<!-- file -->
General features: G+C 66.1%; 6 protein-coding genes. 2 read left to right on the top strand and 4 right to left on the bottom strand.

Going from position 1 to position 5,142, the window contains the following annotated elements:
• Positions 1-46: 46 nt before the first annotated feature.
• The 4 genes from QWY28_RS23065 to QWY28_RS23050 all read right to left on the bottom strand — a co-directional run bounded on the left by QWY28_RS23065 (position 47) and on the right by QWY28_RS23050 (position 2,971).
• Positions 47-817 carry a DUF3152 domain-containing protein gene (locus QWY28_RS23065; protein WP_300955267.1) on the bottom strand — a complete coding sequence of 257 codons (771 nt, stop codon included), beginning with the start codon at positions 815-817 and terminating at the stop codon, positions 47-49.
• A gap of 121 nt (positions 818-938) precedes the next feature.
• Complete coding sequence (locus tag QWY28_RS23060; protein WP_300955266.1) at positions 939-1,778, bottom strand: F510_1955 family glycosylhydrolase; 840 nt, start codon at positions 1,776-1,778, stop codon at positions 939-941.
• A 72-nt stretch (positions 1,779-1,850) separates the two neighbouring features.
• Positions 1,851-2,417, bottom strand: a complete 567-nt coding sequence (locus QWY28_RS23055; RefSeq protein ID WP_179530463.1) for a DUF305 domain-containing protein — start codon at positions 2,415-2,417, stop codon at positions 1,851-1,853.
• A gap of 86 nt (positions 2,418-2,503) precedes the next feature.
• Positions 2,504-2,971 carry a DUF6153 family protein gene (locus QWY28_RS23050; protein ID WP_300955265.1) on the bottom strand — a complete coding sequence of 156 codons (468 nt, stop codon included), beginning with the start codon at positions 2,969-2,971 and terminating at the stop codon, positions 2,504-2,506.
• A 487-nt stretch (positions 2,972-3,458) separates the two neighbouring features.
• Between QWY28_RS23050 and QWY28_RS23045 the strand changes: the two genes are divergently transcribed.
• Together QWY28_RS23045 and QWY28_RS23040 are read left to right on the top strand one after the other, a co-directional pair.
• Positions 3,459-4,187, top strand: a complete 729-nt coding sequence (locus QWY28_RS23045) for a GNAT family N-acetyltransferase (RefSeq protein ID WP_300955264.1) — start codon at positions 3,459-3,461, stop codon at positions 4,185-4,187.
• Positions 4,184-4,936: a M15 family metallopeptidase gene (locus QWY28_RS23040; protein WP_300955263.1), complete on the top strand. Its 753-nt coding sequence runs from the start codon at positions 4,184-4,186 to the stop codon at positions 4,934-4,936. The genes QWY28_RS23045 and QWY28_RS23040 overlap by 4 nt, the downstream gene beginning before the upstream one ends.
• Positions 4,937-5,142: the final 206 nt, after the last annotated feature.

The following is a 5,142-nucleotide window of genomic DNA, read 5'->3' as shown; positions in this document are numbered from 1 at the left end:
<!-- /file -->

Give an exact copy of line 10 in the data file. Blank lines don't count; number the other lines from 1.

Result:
• A gap of 86 nt (positions 2,418-2,503) precedes the next feature.